Posts Tagged ‘Rooks’

George Stephanopoulos interviews Jerry Seinfeld & Bob Roth on the importance of Transcendental Meditation for PTSD

December 13, 2012

Jerry Seinfeld on GMAThis morning on Good Morning America, George Stephanopoulos interviewed comedian Jerry Seinfeld and Bob Roth, executive director of the David Lynch Foundation, on the importance of Transcendental Meditation for PTSD. Jerry said he’s been practicing TM for 40 years now. Both Seinfeld and Roth gave clear explanations of what TM can do for you. Jerry added his trademark humor describing how stressed George’s work was having spent the morning with him on the set. George said he’s been practicing TM for two years and it’s made a big difference. While on the set Jerry helped chef Emeril bake Christmas cookies.

Bob Roth discussed the successful application of TM for veterans and inner-city school students with PTSD. He mentioned a recent TM study published by the American Heart Association showing an almost 50% reduction in heart attacks, stroke and death in patients who regularly practiced Transcendental Meditation over a 5-year period.

Roth also mentioned Admiral Schneider, President of Norwich University, the oldest military college in the country, using Transcendental Meditation to develop resiliency in their cadets, inoculating tomorrow’s warriors against stress. See President Schneider discuss the impact of the technique at a recent Iowa Veterans Summit on PTSD and Transcendental Meditation.

Uploaded on Dec 13, 2012 by meditationchannel. Click to read a Transcript for Jerry Seinfeld on Importance of Meditation for PTSD.

Tonight at the Lincoln Center an historic jazz concert was held as a Benefit Gala to fund such projects sponsored by the David Lynch Foundation. Visit www.changebeginswithin.org to see the line up of top jazz musicians. Mail Online gave a report from the Red Carpet with photos of celebrity guests and musicians: All jazzed up: Liv Tyler steals looks on the red carpet at star-studded music gala for the David Lynch Foundation. Recapo also gave a good synopsis GMA: Jerry Seinfeld, George Stephanopoulos Transcendental Meditation. You can see photos on the m&c website: 4th Annual David Lynch Foundation Gala Pictures. Read this excellent report in BULLETT by Stella Girkins: Celebrating Transcendental Meditation at the 2012 David Lynch Foundation Benefit Gala, which also includes a video from the David Lynch Foundation: Changing Lives With Meditation. See the DLF Gala Benefit Report.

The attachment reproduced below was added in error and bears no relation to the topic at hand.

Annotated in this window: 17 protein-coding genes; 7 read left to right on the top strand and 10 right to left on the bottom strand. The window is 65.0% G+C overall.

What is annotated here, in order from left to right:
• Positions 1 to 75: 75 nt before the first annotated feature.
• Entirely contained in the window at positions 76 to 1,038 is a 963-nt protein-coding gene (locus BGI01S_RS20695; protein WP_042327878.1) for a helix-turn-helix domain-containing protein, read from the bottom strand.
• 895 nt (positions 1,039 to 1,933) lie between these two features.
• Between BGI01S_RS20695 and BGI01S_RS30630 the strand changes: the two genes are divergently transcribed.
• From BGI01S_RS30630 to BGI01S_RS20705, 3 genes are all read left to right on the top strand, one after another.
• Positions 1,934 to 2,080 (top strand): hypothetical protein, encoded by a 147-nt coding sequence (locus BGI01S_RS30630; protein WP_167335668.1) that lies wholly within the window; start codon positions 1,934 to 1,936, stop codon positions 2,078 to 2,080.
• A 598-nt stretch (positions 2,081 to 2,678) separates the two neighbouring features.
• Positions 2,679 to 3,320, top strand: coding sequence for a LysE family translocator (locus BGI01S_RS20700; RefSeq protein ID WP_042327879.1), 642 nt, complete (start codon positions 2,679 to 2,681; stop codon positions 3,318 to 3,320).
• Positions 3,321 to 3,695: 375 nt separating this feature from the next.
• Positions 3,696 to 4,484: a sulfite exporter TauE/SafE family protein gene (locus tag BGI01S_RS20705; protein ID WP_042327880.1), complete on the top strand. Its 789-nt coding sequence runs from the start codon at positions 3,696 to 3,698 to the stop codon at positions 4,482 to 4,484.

Related news: Soledad O’Brien interviews Russell Simmons and Bob Roth of the David Lynch Foundation on TM for Vets with PTS on CNN’s Starting Point and Study suggests meditation may help prevent PTSD—Boston Globe article by Bryan Bender. Elevated Existence: Jerry Seinfeld Talks About His 40 Years of Transcendental Meditation.

See the video Highlights from Jazz at Lincoln Center Benefit for David Lynch Foundation.

See the latest news on TM at Norwich University, May 10, 2016.

Watch this Feb 6, 2018 show: @GMA’s @RobinRoberts & @GStephanopoulos interview @meditationbob on his new book #StrengthInStillness: The Power of #TranscendentalMeditation.